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Saving for retirement is a fantastic discipline that you want to be rewarded for during your lifetime, but many of my clients always ask “What happens to my pension when I die?” Does your pension go to a former employer, the state or a life insurance company instead of your loved ones? It might do, but that depends on the options you take at and in retirement. So let’s look at how to ensure your loved ones receive your pension fund.
What Happens to My Pension If I Die Before Retirement?
Generally speaking, with almost all pensions from both companies you worked for and personal pensions you set up, the value of the pension will be paid to your dependents or beneficiaries tax free. The only exception here is the State Pension, which will then be lost. So if you were to pass away prior to retirement, there is less to be initially concerned about. Be sure that you have completed a ‘Nomination of Beneficiaries Form’ for your pension though, so the trustees will know who you want your funds to go to, as your Will won’t influence this money. If you want to avoid it being lost from the family, you might also want to consider using a Trust to protect this money, but more on that another time.
What Happens to My Pension If I Die After Retirement?
What happens to your pension after retirement depends on the choices you made at retirement, so we need to look at each in turn.
If your pension was saved up as part of a company ‘Money Purchase’ or ‘Final Salary Pension’, and at retirement you chose to take that income, then your spouse is likely to get around 50% of that income on your death in most, but not all, cases. You will need to check the scheme rules to be sure. If you don’t have a spouse at the point of death, and your children have already flown the nest, then your former employer will keep the money, and your loved ones won’t get any of it.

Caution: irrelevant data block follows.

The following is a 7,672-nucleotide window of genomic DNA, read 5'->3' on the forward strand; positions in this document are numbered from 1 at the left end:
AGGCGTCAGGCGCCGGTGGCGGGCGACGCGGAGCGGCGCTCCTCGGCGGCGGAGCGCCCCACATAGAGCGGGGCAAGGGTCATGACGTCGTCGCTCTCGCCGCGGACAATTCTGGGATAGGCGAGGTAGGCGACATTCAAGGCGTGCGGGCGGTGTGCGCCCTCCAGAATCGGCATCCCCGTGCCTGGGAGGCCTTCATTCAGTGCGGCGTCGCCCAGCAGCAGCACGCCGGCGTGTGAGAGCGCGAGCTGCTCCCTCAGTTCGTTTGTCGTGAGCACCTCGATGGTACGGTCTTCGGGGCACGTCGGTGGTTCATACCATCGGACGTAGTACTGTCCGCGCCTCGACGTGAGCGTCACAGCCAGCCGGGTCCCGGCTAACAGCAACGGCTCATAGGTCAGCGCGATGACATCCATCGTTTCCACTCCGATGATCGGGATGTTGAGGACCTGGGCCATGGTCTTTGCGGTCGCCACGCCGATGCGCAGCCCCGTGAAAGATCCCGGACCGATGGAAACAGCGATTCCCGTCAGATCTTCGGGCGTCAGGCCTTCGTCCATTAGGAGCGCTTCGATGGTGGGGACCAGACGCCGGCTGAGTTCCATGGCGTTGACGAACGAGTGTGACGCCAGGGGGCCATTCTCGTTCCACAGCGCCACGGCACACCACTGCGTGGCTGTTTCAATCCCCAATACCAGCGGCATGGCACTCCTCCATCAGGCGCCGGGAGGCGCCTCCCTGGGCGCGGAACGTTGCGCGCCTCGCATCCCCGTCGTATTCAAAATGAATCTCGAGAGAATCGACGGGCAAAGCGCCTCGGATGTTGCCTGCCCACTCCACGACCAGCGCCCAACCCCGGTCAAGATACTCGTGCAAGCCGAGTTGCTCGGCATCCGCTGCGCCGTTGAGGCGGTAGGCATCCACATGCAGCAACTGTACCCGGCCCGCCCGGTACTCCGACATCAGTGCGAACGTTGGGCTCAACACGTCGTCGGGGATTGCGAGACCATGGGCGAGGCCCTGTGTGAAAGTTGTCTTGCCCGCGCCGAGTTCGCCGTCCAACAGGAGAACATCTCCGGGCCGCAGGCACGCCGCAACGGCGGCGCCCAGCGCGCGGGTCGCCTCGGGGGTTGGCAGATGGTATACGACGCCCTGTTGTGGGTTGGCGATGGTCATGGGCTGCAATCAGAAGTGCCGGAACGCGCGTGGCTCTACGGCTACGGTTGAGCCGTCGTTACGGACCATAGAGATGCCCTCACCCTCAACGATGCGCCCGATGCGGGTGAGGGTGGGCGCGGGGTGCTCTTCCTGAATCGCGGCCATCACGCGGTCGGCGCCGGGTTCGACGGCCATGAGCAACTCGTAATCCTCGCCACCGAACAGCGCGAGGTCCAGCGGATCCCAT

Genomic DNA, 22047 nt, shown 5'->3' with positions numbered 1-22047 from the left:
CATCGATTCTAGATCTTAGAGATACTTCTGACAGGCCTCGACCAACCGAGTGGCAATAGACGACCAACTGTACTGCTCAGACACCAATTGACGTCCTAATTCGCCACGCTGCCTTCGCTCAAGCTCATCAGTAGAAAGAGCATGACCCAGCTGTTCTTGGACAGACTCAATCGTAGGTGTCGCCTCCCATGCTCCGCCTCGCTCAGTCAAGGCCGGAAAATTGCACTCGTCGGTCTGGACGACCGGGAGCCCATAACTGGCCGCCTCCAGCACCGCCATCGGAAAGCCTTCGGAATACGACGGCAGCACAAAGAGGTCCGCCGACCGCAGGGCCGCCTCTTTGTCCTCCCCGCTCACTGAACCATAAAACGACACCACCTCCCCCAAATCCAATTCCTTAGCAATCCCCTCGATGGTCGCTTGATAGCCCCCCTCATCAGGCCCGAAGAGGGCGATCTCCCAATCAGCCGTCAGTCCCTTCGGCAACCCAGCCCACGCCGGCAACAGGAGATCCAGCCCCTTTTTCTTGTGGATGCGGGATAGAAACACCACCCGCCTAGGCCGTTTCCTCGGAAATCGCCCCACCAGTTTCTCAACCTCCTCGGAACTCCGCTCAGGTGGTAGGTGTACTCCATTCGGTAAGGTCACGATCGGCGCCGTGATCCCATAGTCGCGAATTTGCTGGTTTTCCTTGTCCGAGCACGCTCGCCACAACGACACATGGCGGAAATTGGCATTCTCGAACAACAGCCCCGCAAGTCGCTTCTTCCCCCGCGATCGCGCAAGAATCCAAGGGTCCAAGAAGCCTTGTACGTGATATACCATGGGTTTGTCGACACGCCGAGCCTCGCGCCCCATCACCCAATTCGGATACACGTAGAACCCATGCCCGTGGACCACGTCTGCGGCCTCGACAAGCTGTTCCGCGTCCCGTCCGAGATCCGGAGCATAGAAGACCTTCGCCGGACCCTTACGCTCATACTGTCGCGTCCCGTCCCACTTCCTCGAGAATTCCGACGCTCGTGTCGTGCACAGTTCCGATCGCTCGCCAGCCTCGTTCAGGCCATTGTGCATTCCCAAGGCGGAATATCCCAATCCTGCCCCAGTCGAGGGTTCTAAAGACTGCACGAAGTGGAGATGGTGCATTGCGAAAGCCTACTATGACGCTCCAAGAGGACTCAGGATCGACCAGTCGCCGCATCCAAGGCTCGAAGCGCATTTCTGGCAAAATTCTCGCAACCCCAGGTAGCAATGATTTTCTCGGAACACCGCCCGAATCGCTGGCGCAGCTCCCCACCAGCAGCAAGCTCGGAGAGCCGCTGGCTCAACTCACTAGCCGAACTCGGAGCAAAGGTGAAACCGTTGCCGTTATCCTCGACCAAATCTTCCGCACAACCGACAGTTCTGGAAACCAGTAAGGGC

If you have a Personal Pension, either set up by you or by a company that had a Group Personal Pension, you will have had choices at retirement. These choices will determine what happens on your death. The main choices would have been:
1. Purchase an Annuity. If you purchased an annuity; i.e. bought a fixed income for the rest of your life, at the point of purchase you will have had to decide if you wanted a spouse’s pension and any guarantees. It will be those choices that determine if anything is left after you die to anyone other than the life insurance company that sold you the annuity. In most cases this may mean your spouse gets some income, but, after that, the money will be lost.
2. Used Income Drawdown. If you resisted the urge to buy an annuity, and left the money in the pension to draw the income gradually, in what is commonly known as Income Drawdown, and now Flexi-Access Drawdown, then the good news is there are options. Generally speaking, the money will pass to your nominated beneficiaries, possibly minus some tax. There is more on this subject in the article ‘What Happens to My Drawdown Pension Fund When I Die’ as it is a little more complicated.
So you can see, the choices at retirement determine what happens to your pension when you die. If leaving the money to your family is important, you either need to purchase an annuity that facilitates this or you need to use ‘Drawdown’.
As an example, Captain Black, who has worked at British Airways all of his life, and, as a result, has a very sizeable Final Salary Pension Scheme that promises him an income of £70,000 per annum. Rather than take this, British Airways will offer the alternative of transferring £2m to a personal scheme of his choice, where he can draw the income as he likes. If he draws this as income from the scheme, and his wife and he die at 3 years into retirement, they may have had around £210,000 out of the scheme. The rest of the funds will be handed back to British Airways, not their family. If however he transferred that benefit to a Personal Pension before he reached retirement, his children would be inheriting the remaining £1,790,000. As you can see, his choices make quite a difference to his loved ones.
There are many factors to consider when making your choices at retirement, and the death benefits are one of those factors. I strongly urge you to seek Independent Financial Advice to ensure you make an informed decision.
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